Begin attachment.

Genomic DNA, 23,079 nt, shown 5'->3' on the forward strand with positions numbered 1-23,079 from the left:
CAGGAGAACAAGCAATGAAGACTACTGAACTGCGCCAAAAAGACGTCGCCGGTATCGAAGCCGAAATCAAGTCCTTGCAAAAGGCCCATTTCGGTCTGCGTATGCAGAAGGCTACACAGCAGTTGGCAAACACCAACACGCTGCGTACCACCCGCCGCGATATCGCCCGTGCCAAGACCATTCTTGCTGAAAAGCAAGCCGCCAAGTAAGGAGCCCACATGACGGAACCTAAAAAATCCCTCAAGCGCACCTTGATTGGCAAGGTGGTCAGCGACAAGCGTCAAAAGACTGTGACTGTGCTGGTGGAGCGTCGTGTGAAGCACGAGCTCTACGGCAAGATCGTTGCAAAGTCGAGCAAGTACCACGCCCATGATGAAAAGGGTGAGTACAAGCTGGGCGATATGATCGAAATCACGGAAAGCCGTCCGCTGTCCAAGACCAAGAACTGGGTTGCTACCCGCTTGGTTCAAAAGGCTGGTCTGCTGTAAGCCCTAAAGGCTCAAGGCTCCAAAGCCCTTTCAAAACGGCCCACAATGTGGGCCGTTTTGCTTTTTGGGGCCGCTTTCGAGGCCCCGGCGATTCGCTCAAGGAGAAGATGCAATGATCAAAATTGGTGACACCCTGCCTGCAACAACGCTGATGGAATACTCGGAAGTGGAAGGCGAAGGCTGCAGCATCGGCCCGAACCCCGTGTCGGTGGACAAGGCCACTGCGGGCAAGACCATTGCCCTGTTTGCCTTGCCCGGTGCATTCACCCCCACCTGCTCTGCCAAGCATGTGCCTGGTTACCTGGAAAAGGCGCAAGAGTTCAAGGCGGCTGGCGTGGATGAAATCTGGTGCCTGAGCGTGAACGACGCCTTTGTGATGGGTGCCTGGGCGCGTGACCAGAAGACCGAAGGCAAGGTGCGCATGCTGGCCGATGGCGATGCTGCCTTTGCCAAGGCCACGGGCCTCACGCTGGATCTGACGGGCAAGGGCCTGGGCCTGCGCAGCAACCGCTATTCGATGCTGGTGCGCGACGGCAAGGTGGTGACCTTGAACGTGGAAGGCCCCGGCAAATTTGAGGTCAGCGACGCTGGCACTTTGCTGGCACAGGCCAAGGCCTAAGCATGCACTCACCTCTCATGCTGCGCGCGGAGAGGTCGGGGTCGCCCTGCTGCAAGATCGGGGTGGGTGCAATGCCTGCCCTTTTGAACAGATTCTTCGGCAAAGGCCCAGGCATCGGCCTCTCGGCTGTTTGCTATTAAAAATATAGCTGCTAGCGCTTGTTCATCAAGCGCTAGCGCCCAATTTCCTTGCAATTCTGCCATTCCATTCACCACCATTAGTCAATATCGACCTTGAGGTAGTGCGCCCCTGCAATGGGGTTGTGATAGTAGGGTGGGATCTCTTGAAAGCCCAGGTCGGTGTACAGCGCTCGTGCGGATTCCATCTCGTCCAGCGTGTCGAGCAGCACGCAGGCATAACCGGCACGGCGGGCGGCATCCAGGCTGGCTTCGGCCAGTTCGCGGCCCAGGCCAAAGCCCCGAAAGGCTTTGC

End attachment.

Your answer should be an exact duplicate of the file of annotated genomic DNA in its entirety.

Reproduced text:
Genomic DNA, 23,079 nt, shown 5'->3' on the forward strand with positions numbered 1-23,079 from the left:
CAGGAGAACAAGCAATGAAGACTACTGAACTGCGCCAAAAAGACGTCGCCGGTATCGAAGCCGAAATCAAGTCCTTGCAAAAGGCCCATTTCGGTCTGCGTATGCAGAAGGCTACACAGCAGTTGGCAAACACCAACACGCTGCGTACCACCCGCCGCGATATCGCCCGTGCCAAGACCATTCTTGCTGAAAAGCAAGCCGCCAAGTAAGGAGCCCACATGACGGAACCTAAAAAATCCCTCAAGCGCACCTTGATTGGCAAGGTGGTCAGCGACAAGCGTCAAAAGACTGTGACTGTGCTGGTGGAGCGTCGTGTGAAGCACGAGCTCTACGGCAAGATCGTTGCAAAGTCGAGCAAGTACCACGCCCATGATGAAAAGGGTGAGTACAAGCTGGGCGATATGATCGAAATCACGGAAAGCCGTCCGCTGTCCAAGACCAAGAACTGGGTTGCTACCCGCTTGGTTCAAAAGGCTGGTCTGCTGTAAGCCCTAAAGGCTCAAGGCTCCAAAGCCCTTTCAAAACGGCCCACAATGTGGGCCGTTTTGCTTTTTGGGGCCGCTTTCGAGGCCCCGGCGATTCGCTCAAGGAGAAGATGCAATGATCAAAATTGGTGACACCCTGCCTGCAACAACGCTGATGGAATACTCGGAAGTGGAAGGCGAAGGCTGCAGCATCGGCCCGAACCCCGTGTCGGTGGACAAGGCCACTGCGGGCAAGACCATTGCCCTGTTTGCCTTGCCCGGTGCATTCACCCCCACCTGCTCTGCCAAGCATGTGCCTGGTTACCTGGAAAAGGCGCAAGAGTTCAAGGCGGCTGGCGTGGATGAAATCTGGTGCCTGAGCGTGAACGACGCCTTTGTGATGGGTGCCTGGGCGCGTGACCAGAAGACCGAAGGCAAGGTGCGCATGCTGGCCGATGGCGATGCTGCCTTTGCCAAGGCCACGGGCCTCACGCTGGATCTGACGGGCAAGGGCCTGGGCCTGCGCAGCAACCGCTATTCGATGCTGGTGCGCGACGGCAAGGTGGTGACCTTGAACGTGGAAGGCCCCGGCAAATTTGAGGTCAGCGACGCTGGCACTTTGCTGGCACAGGCCAAGGCCTAAGCATGCACTCACCTCTCATGCTGCGCGCGGAGAGGTCGGGGTCGCCCTGCTGCAAGATCGGGGTGGGTGCAATGCCTGCCCTTTTGAACAGATTCTTCGGCAAAGGCCCAGGCATCGGCCTCTCGGCTGTTTGCTATTAAAAATATAGCTGCTAGCGCTTGTTCATCAAGCGCTAGCGCCCAATTTCCTTGCAATTCTGCCATTCCATTCACCACCATTAGTCAATATCGACCTTGAGGTAGTGCGCCCCTGCAATGGGGTTGTGATAGTAGGGTGGGATCTCTTGAAAGCCCAGGTCGGTGTACAGCGCTCGTGCGGATTCCATCTCGTCCAGCGTGTCGAGCAGCACGCAGGCATAACCGGCACGGCGGGCGGCATCCAGGCTGGCTTCGGCCAGTTCGCGGCCCAGGCCAAAGCCCCGAAAGGCTTTGC